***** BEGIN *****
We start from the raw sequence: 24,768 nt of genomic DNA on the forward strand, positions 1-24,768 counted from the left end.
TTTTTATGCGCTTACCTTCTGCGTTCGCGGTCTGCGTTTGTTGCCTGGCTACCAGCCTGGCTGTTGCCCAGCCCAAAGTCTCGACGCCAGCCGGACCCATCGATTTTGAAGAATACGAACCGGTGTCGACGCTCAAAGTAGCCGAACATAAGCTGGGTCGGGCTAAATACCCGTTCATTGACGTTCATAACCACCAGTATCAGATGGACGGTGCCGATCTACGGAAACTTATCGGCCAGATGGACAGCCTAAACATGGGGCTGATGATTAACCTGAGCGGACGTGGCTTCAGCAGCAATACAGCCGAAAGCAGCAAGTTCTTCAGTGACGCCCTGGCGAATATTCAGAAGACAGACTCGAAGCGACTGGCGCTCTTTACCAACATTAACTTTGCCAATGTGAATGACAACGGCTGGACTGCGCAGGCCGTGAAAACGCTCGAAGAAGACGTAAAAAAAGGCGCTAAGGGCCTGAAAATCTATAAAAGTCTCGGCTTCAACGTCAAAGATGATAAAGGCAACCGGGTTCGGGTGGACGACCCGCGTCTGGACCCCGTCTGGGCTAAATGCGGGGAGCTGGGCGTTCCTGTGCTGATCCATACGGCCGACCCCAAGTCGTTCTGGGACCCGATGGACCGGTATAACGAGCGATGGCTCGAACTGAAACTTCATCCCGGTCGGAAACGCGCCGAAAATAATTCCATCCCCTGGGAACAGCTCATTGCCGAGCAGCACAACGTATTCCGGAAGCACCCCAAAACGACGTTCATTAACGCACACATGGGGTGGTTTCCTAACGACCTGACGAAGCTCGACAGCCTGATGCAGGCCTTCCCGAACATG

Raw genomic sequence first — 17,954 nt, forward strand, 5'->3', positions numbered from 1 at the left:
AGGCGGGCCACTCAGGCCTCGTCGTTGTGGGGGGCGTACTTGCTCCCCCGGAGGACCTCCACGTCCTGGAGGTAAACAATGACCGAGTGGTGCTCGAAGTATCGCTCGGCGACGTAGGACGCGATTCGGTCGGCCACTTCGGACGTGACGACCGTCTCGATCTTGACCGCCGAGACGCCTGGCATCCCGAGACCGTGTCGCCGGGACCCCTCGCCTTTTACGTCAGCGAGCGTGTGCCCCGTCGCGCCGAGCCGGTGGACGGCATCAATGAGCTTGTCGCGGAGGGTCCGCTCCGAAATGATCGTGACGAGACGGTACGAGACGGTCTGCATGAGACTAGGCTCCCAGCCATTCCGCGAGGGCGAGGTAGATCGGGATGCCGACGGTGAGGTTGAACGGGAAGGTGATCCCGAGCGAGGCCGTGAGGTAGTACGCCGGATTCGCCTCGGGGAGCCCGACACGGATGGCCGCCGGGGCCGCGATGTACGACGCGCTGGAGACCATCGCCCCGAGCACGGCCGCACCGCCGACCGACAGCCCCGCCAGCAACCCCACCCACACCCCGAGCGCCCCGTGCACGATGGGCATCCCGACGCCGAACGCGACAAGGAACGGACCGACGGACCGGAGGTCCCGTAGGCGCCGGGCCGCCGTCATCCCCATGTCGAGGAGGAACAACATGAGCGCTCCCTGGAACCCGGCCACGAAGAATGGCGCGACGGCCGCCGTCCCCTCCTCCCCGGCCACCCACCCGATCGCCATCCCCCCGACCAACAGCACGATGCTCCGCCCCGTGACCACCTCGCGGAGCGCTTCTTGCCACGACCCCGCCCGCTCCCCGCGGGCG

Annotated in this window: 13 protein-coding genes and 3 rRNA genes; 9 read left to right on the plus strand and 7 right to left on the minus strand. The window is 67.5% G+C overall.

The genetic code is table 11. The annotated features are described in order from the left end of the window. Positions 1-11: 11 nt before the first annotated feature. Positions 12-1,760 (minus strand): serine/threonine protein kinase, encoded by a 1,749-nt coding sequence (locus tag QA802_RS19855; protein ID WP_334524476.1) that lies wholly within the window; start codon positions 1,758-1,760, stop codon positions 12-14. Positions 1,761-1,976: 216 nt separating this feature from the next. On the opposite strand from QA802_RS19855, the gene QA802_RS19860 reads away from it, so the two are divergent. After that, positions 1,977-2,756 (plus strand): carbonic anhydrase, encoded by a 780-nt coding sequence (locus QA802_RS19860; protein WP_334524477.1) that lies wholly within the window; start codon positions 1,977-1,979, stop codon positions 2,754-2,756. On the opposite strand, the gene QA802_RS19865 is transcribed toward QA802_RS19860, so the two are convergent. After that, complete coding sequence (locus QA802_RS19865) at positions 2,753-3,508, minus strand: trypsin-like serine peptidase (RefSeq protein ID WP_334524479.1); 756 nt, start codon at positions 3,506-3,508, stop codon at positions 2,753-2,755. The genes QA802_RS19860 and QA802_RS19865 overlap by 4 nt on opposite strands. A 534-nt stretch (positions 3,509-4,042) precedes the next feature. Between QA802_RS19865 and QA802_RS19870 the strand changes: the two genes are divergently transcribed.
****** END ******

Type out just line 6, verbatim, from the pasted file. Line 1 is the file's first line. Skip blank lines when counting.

The genetic code is table 11. The annotated features are described in order from the left end of the window. Positions 1-11: 11 nt before the first annotated feature. Positions 12-1,760 (minus strand): serine/threonine protein kinase, encoded by a 1,749-nt coding sequence (locus tag QA802_RS19855; protein ID WP_334524476.1) that lies wholly within the window; start codon positions 1,758-1,760, stop codon positions 12-14. Positions 1,761-1,976: 216 nt separating this feature from the next. On the opposite strand from QA802_RS19855, the gene QA802_RS19860 reads away from it, so the two are divergent. After that, positions 1,977-2,756 (plus strand): carbonic anhydrase, encoded by a 780-nt coding sequence (locus QA802_RS19860; protein WP_334524477.1) that lies wholly within the window; start codon positions 1,977-1,979, stop codon positions 2,754-2,756. On the opposite strand, the gene QA802_RS19865 is transcribed toward QA802_RS19860, so the two are convergent. After that, complete coding sequence (locus QA802_RS19865) at positions 2,753-3,508, minus strand: trypsin-like serine peptidase (RefSeq protein ID WP_334524479.1); 756 nt, start codon at positions 3,506-3,508, stop codon at positions 2,753-2,755. The genes QA802_RS19860 and QA802_RS19865 overlap by 4 nt on opposite strands. A 534-nt stretch (positions 3,509-4,042) precedes the next feature. Between QA802_RS19865 and QA802_RS19870 the strand changes: the two genes are divergently transcribed.